A balk in the park: the Montrose habitat addition that might not happen

Decision could limit space for pair of piping plovers, only 64 remaining in the world

The request was simple: add a few acres to the protected dune area at Montrose Beach, one of the only places where anything resembling pre-20th century Lake Michigan shoreline remains. The dunes have lost quite a bit of acreage in the past couple years due to rising Lake Michigan water levels. They’ve shrunk from 14 to nine acres. It’s too bad because this little plot of land is home to 28 federally listed plant species and 18 bird species. The place is a gem and the only state natural area on the North Side of the city.

Leslie Borns is known for almost single-handedly restoring the dunes over the past 20 years as a volunteer site steward. The place has become the jewel of the Chicago Park District’s natural areas. Something unexpected happened last year when a pair of endangered piping plovers—only 64 pairs left in the world—started showing nesting behavior near the dunes. Monty and Rose went on to some renown, if only because they became known as “the birds that brought down a music festival.” But they also drew a loyal following among beach goers, birders and, I like to think, Chicagoans in general. In fact, I made a film about them as a volunteer out on the beach.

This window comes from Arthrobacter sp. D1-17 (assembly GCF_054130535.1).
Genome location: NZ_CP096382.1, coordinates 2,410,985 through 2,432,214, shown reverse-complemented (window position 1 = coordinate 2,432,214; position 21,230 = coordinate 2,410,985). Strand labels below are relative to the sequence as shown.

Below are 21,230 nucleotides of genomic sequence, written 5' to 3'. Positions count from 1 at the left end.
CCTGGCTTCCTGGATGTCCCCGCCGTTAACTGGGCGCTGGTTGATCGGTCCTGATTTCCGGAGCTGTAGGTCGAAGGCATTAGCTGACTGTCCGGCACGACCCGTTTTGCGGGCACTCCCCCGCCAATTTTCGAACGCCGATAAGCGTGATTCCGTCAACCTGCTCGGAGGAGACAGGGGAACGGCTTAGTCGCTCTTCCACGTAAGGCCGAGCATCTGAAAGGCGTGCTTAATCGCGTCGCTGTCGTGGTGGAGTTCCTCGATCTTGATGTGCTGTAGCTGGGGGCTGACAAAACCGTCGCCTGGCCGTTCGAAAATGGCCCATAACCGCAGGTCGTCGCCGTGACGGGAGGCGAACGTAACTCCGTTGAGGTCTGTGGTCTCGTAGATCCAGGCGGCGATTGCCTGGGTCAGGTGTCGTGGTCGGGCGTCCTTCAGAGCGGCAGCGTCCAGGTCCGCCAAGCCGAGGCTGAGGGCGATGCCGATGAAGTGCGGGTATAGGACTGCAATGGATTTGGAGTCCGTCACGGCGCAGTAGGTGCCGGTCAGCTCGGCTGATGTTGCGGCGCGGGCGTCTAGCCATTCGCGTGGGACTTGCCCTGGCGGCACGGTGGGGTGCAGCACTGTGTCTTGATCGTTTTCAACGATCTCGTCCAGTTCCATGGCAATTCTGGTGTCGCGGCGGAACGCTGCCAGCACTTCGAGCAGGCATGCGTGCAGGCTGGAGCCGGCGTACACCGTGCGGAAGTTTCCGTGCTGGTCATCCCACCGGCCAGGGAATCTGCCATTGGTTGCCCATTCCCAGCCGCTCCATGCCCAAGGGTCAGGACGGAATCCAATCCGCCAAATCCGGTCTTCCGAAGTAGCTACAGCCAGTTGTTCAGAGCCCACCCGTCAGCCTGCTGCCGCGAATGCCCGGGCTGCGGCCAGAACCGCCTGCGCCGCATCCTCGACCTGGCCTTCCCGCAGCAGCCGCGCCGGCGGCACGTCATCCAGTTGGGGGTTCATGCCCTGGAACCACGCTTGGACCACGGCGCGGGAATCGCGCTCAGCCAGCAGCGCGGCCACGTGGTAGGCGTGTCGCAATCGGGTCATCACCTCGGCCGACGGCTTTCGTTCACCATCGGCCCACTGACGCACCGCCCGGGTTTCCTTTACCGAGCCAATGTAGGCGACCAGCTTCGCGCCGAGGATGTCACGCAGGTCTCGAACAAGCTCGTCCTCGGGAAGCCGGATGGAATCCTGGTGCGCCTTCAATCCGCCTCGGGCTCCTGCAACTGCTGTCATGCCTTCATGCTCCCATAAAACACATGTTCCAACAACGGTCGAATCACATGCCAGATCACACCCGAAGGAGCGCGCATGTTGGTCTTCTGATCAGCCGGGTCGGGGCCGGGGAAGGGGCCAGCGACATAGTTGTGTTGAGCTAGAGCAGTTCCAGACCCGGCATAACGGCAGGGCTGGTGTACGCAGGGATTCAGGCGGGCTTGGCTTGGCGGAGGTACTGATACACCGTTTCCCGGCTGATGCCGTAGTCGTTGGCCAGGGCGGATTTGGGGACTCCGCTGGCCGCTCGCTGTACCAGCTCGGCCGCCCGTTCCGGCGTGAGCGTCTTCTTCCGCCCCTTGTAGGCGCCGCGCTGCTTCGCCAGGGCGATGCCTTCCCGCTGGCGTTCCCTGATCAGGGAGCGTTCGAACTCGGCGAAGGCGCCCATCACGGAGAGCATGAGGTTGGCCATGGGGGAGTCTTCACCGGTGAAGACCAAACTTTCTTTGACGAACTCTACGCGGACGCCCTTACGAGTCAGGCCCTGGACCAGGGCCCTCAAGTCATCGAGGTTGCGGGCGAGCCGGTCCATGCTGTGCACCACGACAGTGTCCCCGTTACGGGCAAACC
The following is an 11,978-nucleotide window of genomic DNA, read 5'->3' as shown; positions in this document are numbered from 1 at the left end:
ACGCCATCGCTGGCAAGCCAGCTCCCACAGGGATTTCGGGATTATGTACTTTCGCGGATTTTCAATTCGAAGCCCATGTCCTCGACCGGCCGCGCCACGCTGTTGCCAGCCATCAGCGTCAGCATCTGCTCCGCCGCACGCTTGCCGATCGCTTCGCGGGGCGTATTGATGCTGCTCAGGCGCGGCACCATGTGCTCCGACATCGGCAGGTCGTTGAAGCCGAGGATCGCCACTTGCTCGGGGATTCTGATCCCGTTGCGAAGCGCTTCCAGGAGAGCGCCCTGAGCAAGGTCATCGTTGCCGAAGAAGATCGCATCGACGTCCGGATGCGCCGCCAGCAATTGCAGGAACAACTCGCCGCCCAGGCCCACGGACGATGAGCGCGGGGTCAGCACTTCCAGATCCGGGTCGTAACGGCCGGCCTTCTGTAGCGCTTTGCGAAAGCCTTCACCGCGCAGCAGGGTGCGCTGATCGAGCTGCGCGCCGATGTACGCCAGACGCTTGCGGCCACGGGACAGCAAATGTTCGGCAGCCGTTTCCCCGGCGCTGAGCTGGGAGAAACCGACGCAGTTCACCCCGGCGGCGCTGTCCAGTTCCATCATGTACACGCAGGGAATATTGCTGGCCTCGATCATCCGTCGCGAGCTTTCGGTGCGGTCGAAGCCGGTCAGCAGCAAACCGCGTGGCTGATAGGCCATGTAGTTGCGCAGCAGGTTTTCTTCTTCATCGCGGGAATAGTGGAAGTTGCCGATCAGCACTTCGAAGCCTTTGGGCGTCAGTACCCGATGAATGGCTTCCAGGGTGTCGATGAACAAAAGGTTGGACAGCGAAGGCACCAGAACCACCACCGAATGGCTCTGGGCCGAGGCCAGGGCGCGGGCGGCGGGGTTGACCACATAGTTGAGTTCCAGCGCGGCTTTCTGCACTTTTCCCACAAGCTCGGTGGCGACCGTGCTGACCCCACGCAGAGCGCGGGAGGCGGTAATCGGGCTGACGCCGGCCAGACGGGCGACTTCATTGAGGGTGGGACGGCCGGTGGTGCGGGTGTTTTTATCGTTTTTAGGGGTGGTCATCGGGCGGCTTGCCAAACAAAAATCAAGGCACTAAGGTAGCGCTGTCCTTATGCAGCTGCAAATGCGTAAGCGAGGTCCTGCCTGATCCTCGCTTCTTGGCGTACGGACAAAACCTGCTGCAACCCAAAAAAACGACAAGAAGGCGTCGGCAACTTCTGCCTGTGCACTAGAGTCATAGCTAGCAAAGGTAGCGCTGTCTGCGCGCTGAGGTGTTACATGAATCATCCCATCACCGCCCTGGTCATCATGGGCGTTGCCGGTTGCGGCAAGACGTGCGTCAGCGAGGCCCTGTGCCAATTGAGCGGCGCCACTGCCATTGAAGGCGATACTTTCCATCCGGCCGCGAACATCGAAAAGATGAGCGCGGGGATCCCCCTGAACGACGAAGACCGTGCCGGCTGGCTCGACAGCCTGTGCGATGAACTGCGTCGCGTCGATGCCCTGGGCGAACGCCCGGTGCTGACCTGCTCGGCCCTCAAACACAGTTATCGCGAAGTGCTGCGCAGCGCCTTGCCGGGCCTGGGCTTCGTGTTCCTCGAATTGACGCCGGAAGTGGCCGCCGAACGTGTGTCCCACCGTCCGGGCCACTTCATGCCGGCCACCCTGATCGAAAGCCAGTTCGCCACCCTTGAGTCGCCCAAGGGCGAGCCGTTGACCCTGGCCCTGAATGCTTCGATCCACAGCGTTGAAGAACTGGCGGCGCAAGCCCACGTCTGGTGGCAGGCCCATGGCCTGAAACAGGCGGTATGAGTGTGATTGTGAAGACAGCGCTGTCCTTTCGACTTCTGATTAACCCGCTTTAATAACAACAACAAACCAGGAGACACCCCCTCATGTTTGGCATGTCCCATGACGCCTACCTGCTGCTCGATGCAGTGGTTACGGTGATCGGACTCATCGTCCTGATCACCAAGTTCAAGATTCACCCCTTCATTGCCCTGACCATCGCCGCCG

This year was very different. And so are the Great Lakes. The reality is that there is more water on the beach, and that’s been a boon to Monty, Rose and all sorts of other shorebirds, at least 20 species in all, some of which migrate from the Arctic Circle. The high water levels aren’t likely to change. Leslie and others made the request to the powers-that-be at the Park District to expand Monty and Rose’s habitat by a few acres over there at the beach. Now word is that the habitat addition might not happen. That’s a shame in a year when the natural world has been almost all we have left, and when most anyone would want more land for these two little birds.

When future generations look back on what happened to our natural areas, our endangered species and Lake Michigan, they might examine the situation at Montrose. It will show clearly who stepped up and who took the easy route of the status quo.

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